Upon the resumption, Hughes needed only a lap and a half to get in front, passing Howell at the Shell Oils hairpin before eking out a lead over the Mini and Polley. Behind, Julian Shovlin tussled with Staines, Kay and Chris Watkinson. The latter qualified only 11th having cut his session short after over-revving when the car slipped out of gear.

Polley, with 20s of winner’s penalties to serve, was first of the leaders to pit, shortly before another safety car was called. Most of the other frontrunners pitted immediately but Howell and Watkinson dropped out of contention by circulating at reduced speed for another lap.

Polley was able to negate much of his time-loss as he caught the snake behind the safety car. When the race restarted, he ran fifth behind Hughes, Kay, Paddy Shovlin and Staines. As Kay struggled with a lack of brakes and Shovlin also faded, Polley followed in Staines’s wake up to third, and then got inside at Old Hall to take second.

But Hughes already led by 6s, and almost doubled that over the remaining 10 minutes to clinch his first winner’s trophy in his sophomore season. Arguably, it was overdue, having ‘won’ the first three segments of the Anglesey 24-hour race, only to retire in the fourth and final part. Polley and Staines completed the podium, with Kay holding on to fourth.

Fifth was the Charles Tippet/Claire Norman BMW 2002 Ti. After taking over from her father, Claire drove a stirring stint which earned herself the commentators’ 'Adams & Page Driver of the Day' award. Having passed Lawrence Claridge’s Ford Anglia – which he eventually parked up after it lost its alternator, ripping off the water pump in the process and sending temperatures rocketing – she closed in on Tom Pead’s similar BMW for the lead in class. Both dispatched an increasingly loose Shovlin Cortina, before Norman’s pressure told on Pead. He suffered a big tank-slapper exiting Cascades and lost fifth to Norman and sixth to Shovlin.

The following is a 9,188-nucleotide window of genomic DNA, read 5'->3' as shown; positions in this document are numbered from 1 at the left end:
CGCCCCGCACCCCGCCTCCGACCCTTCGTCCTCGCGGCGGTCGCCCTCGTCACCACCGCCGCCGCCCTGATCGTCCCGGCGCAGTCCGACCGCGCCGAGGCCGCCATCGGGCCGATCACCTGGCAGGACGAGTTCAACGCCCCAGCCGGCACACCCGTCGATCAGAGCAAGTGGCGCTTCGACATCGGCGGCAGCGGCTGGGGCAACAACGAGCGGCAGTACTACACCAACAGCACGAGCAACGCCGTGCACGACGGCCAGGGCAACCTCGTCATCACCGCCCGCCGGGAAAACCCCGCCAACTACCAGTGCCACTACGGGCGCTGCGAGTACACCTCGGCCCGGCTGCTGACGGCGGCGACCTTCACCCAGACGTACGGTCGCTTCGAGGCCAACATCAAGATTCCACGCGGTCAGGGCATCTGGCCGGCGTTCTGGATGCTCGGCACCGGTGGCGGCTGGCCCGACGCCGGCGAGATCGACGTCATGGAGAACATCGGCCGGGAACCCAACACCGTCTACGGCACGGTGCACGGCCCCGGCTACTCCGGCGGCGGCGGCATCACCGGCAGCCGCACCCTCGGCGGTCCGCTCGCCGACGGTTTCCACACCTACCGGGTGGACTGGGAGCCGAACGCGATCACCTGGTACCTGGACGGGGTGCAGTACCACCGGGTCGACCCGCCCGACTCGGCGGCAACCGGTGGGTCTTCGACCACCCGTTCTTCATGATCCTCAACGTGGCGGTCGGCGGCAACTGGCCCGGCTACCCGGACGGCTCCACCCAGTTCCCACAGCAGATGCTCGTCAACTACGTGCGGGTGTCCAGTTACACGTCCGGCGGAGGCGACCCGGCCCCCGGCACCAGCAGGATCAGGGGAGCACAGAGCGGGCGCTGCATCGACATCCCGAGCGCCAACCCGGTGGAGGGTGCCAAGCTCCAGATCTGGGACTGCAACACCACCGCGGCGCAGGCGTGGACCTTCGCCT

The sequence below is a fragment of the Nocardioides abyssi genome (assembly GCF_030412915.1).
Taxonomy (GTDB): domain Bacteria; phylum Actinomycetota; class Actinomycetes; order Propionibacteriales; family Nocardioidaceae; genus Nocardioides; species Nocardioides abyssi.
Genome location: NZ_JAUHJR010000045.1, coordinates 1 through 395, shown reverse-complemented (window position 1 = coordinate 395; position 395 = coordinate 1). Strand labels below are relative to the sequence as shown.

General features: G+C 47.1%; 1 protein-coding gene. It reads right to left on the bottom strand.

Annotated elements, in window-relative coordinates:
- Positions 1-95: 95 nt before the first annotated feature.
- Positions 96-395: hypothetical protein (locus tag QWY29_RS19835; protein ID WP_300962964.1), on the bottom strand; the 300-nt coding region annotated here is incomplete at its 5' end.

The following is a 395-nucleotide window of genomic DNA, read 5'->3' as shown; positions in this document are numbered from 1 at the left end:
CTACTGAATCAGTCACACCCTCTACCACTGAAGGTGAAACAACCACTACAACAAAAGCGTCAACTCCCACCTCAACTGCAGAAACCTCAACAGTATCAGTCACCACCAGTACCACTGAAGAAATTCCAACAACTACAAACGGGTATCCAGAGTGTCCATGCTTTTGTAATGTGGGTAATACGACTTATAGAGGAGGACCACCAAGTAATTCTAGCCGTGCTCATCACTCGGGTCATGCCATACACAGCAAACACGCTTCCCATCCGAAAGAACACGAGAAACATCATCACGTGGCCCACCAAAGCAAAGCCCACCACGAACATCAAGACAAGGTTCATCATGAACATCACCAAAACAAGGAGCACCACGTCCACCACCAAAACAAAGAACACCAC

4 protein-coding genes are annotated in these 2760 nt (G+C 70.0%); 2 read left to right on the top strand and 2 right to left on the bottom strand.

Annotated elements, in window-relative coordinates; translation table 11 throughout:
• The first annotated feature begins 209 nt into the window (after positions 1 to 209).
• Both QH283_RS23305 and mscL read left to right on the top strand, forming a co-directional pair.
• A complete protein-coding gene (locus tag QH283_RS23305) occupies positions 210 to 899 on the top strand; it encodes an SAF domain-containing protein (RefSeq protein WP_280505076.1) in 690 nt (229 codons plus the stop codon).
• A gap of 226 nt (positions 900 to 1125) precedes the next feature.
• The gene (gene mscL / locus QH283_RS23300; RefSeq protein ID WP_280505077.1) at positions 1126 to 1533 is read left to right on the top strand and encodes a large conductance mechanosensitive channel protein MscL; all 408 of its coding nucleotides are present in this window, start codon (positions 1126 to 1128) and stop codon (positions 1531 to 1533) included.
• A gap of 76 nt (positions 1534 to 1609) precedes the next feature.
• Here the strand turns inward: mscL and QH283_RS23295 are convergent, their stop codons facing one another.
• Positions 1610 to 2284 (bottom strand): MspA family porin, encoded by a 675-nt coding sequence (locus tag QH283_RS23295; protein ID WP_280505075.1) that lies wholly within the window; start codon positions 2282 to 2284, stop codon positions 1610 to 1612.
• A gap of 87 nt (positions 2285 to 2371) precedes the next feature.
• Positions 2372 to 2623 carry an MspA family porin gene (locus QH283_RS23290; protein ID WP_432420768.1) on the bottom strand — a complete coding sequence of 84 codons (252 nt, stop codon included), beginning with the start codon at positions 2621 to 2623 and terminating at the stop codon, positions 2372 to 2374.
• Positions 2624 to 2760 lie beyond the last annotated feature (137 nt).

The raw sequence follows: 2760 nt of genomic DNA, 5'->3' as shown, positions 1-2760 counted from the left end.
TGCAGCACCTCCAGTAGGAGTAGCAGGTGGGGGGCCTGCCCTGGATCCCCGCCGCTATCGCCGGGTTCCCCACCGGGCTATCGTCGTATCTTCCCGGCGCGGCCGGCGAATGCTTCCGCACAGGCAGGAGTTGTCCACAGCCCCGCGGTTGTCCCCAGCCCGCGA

Watkinson and Howell recovered to eighth and ninth, while Simon Benoy’s Hillman Imp completed the top 10. After the retirements of Cairns and Nick Edmond’s eye-catching Alfa Romeo Junior Zagato, David Cornwallis (BMW 1600 Ti) was the sole Class D runner left circulating, and he duly claimed class honours.

A number of Open and Slicks series runners doubled-up for another thrash in the WOSP New Millennium race. As ever, the field largely comprised powerful BMW machinery, and it was Sanders and Layton who qualified on pole, ahead of Niall Bradley, Wells and Smith.

The race, reduced to 35 minutes, turned out to be perhaps the quietest of the day. Keen to make up for the early exit from the Open Series race, Layton converted pole position into the race lead and, aside from a couple of laps in the pitstop phase, the Suits Me Ltd M3 was never headed. It was close, however, when Smith exited the pits. His Amspeed E36 M3 Evo came out almost alongside Layton and kept up the pressure for the rest of the race.

Layton held on by 0.6s, while Bradley was nearly 15s further back in third. Griffin’s West Suffolk Racing-prepared car was fourth, ahead of Adrian Bradley and Warren Tattersall’s class-winning Cupra Leon TCR.

Wells was again a non-finisher, this time because of an issue with his GTR’s throttle position sensor, while Malone did not take the start after pulling up on the green-flag lap. Two-time 2023 race winner Michael Vitulli was another in the wars. He ran third early on before picking up front-end damage that caused leaks from his E46’s radiator and oil lines and led to him touring in to retire.

On his first outing in the series, Paul Cook took Class M2 honours in his M3 E46, while Class A went to the M3 E92 of Mark Wyatt and Russell Humphrey.

Race reports written by Mark Paulson

The final events on the CSCC calendar are Daytona in early November, Dinner and Awards night on 18th November and Sebring at the end of November.



1 Kommentar

Eddy Smith
Eddy Smith
11. Juni